Antietam's quiet hills and limited number of monuments make it a stark and silent contrast to the massive memorials of Gettysburg. The park service offers an 8 1/2-mile self-guided auto tour that can also be walked or bicycled. Maps, as well as tours on audiotape and CD, are also available at the visitor center. Battlefield Guides (tel. 866/461-5180 or 301/432-4329; www.antietambattlefieldguides.com), similar to the guides at Gettysburg, take groups or families for a 2-hour tour of the battlefield; reservations are required. Park rangers offer free battlefield walks and talks, too. You can count on a walking tour at 1:30pm, though others are offered in summer. In addition, rangers give an orientation talk at the visitor center three times a day.
Burnside Bridge crosses Antietam Creek near the southern end of the battlefield. Georgia snipers stalled 4,000 Union soldiers for over 3 hours as the Union tried to secure this stone arch bridge. Another must-see stop is the observation tower over a sunken country lane near the center of the battlefield. This road, now known as Bloody Lane, was the scene of a 4-hour encounter that ended with no decisive winner and 4,000 casualties. And don't miss Dunker Church, which figures prominently in a number of Civil War photos. These three locations are among the most memorable, graceful, and harrowing of the battlefield.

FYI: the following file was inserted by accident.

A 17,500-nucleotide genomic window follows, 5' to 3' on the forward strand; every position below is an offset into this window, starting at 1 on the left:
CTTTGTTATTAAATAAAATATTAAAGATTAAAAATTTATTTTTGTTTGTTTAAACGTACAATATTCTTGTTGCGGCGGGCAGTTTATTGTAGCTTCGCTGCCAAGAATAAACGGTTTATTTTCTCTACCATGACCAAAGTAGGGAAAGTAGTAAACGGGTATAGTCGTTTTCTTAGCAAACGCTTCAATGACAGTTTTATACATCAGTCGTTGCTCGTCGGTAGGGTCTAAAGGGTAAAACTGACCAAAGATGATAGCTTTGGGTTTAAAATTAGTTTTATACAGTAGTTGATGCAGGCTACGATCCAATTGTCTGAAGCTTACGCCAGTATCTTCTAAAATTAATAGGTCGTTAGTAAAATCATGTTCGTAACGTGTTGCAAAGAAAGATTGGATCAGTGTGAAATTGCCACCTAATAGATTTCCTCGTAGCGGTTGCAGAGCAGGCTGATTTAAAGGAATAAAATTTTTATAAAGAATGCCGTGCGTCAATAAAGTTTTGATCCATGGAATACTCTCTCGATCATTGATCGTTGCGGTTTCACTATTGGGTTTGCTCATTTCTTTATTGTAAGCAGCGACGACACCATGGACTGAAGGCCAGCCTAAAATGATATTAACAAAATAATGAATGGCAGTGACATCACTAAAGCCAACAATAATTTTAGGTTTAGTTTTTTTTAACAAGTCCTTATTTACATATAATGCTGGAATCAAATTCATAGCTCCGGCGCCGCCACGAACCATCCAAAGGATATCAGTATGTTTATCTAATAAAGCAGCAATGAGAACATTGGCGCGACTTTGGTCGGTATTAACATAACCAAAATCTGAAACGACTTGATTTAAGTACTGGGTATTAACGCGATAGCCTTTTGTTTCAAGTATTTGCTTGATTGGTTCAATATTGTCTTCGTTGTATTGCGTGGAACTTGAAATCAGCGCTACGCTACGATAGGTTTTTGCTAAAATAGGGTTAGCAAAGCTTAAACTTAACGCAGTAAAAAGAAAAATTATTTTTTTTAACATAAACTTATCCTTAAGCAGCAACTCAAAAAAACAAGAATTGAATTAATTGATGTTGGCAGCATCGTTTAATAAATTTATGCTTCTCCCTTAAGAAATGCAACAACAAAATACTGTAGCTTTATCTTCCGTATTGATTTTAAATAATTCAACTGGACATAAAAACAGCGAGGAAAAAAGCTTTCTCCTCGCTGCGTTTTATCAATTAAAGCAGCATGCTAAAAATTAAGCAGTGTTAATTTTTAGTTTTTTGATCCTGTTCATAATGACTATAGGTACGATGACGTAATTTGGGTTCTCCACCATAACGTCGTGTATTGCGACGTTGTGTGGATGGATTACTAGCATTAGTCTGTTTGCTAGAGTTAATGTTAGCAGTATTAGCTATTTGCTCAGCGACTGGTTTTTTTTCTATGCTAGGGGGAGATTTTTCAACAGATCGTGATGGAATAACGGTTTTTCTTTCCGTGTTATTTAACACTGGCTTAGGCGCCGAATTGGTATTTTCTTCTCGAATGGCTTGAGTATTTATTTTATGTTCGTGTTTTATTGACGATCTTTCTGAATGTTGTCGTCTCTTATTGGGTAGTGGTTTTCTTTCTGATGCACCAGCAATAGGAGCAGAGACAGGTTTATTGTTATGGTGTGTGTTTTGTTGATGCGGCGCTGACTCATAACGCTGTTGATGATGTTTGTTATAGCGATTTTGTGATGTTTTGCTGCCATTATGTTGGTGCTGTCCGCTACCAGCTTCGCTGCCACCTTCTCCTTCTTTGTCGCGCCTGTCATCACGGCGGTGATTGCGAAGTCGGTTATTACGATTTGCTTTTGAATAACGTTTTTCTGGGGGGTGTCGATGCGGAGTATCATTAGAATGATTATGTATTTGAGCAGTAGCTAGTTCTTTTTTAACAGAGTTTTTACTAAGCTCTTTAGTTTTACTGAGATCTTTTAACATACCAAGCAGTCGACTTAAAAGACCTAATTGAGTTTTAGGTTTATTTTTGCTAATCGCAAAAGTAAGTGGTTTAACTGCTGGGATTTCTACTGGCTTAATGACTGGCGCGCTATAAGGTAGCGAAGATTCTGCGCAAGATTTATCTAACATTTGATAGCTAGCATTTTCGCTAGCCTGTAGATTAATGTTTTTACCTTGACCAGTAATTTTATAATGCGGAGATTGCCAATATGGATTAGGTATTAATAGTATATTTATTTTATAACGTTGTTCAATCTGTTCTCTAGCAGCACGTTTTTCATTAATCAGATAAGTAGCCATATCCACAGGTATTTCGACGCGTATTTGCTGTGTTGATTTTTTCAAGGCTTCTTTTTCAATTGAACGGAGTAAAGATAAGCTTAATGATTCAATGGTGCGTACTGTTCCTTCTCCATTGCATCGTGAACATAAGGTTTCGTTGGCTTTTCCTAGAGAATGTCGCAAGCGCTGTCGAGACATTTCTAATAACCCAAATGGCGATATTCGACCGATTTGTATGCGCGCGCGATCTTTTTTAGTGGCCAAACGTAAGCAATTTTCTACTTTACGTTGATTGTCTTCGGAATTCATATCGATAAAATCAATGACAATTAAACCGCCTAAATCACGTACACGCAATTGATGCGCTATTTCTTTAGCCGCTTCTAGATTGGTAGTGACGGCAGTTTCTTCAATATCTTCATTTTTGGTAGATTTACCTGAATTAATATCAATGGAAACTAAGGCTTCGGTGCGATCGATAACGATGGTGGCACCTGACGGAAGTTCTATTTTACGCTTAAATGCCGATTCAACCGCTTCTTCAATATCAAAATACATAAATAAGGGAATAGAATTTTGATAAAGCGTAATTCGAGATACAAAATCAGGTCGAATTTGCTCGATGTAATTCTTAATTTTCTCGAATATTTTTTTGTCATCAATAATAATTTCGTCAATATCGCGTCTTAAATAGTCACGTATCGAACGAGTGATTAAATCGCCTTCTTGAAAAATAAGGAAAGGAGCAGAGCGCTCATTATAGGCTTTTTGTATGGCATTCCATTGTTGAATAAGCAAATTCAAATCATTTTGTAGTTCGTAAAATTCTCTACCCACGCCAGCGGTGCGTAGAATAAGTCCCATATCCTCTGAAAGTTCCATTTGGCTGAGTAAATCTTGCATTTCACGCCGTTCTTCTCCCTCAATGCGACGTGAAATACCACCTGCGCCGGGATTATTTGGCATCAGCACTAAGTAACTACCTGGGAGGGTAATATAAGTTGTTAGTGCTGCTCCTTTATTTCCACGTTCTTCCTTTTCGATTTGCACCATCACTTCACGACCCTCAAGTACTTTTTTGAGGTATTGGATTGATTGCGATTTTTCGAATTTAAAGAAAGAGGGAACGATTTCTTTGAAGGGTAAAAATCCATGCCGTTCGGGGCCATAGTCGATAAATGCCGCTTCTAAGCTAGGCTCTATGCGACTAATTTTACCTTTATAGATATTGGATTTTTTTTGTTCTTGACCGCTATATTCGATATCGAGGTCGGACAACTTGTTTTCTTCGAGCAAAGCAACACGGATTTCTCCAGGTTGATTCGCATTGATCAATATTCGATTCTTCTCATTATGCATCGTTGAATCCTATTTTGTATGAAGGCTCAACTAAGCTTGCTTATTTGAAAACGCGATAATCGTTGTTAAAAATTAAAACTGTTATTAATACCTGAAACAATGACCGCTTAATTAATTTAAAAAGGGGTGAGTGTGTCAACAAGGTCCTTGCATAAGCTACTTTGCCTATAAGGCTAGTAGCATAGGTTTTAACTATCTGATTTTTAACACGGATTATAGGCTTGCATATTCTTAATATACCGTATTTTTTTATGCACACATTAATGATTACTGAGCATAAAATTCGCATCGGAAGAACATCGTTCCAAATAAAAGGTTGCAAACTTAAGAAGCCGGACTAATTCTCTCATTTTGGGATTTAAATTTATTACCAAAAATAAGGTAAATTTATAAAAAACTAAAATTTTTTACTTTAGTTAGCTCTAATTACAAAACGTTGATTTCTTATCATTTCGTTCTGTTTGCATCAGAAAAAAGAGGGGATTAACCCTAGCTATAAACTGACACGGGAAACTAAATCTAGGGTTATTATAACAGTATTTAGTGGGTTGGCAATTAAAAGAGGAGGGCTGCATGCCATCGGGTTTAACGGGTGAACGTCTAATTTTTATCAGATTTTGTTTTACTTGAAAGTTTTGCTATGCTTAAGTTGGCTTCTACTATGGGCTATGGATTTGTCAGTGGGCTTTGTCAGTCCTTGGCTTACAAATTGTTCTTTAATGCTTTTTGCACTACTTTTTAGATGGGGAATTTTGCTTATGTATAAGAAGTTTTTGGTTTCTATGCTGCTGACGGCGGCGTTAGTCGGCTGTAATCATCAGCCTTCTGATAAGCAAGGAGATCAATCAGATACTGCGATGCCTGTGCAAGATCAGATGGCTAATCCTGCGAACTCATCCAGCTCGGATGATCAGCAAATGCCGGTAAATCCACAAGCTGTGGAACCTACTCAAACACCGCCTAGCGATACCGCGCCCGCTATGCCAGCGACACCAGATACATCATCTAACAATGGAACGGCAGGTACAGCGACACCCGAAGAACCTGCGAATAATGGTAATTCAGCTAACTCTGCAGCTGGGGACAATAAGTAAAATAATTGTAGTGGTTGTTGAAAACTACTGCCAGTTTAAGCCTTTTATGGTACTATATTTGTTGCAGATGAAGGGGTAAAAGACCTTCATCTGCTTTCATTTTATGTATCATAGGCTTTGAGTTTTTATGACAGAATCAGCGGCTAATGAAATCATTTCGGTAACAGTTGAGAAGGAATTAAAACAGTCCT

The Pry House Field Hospital Museum (tel. 301/695-1864; www.civilwarmed.org), just a 5-minute drive off the battlefield, served as General George McClellan's headquarters during the battle. Several generals were treated here; the barn was also used as a field hospital. Admission to Pry House is $2. It's open daily 11am to 5pm Memorial Day to October 31 and in May and November, Saturday and Sunday, 11am to 5pm. It's closed December through April.
Every year on September 17, and on the weekend closest to the date, the anniversary of the battle is remembered with ranger-led hikes and special events. An Independence Day concert, featuring the Maryland Symphony Orchestra and fireworks, is held on the Saturday closest to the Fourth of July.
A Candlelight Remembrance -- On the first Saturday of December, Antietam National Battlefield is illuminated with 23,000 candles, one for each of those killed, wounded, or missing after the battle. People come from everywhere, willing to wait an hour or more, for the chance to drive past this sad but beautiful sight. Cars start moving through the park at about 6:30pm and continue until midnight or until all the cars have passed. The only entrance is on Route 34.
Note: This information was accurate when it was published, but can change without notice. Please be sure to confirm all rates and details directly with the companies in question before planning your trip.